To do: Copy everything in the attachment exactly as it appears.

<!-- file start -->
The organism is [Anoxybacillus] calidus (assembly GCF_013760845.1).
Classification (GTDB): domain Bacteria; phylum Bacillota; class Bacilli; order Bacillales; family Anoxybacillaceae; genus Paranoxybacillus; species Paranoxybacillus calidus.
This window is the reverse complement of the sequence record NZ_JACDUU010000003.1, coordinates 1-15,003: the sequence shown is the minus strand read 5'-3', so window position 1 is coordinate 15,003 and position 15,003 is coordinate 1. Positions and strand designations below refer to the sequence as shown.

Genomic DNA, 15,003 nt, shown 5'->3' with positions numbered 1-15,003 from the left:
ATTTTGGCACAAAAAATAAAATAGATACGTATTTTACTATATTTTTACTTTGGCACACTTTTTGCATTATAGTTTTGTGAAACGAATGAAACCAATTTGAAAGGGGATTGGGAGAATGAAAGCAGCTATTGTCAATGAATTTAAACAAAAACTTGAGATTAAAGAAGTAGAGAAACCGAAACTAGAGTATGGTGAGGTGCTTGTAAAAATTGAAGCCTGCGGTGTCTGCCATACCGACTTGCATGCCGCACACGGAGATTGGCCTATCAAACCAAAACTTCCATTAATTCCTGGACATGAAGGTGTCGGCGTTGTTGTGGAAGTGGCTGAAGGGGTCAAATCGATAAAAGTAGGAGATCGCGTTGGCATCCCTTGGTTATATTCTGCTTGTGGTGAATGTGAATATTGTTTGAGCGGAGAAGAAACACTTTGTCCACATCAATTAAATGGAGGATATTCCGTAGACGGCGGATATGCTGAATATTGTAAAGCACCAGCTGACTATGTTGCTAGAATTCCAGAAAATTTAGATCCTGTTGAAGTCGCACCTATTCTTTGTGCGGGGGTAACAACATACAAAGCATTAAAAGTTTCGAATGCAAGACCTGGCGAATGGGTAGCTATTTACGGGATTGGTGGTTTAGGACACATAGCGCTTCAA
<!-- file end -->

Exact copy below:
The organism is [Anoxybacillus] calidus (assembly GCF_013760845.1).
Classification (GTDB): domain Bacteria; phylum Bacillota; class Bacilli; order Bacillales; family Anoxybacillaceae; genus Paranoxybacillus; species Paranoxybacillus calidus.
This window is the reverse complement of the sequence record NZ_JACDUU010000003.1, coordinates 1-15,003: the sequence shown is the minus strand read 5'-3', so window position 1 is coordinate 15,003 and position 15,003 is coordinate 1. Positions and strand designations below refer to the sequence as shown.

Genomic DNA, 15,003 nt, shown 5'->3' with positions numbered 1-15,003 from the left:
ATTTTGGCACAAAAAATAAAATAGATACGTATTTTACTATATTTTTACTTTGGCACACTTTTTGCATTATAGTTTTGTGAAACGAATGAAACCAATTTGAAAGGGGATTGGGAGAATGAAAGCAGCTATTGTCAATGAATTTAAACAAAAACTTGAGATTAAAGAAGTAGAGAAACCGAAACTAGAGTATGGTGAGGTGCTTGTAAAAATTGAAGCCTGCGGTGTCTGCCATACCGACTTGCATGCCGCACACGGAGATTGGCCTATCAAACCAAAACTTCCATTAATTCCTGGACATGAAGGTGTCGGCGTTGTTGTGGAAGTGGCTGAAGGGGTCAAATCGATAAAAGTAGGAGATCGCGTTGGCATCCCTTGGTTATATTCTGCTTGTGGTGAATGTGAATATTGTTTGAGCGGAGAAGAAACACTTTGTCCACATCAATTAAATGGAGGATATTCCGTAGACGGCGGATATGCTGAATATTGTAAAGCACCAGCTGACTATGTTGCTAGAATTCCAGAAAATTTAGATCCTGTTGAAGTCGCACCTATTCTTTGTGCGGGGGTAACAACATACAAAGCATTAAAAGTTTCGAATGCAAGACCTGGCGAATGGGTAGCTATTTACGGGATTGGTGGTTTAGGACACATAGCGCTTCAA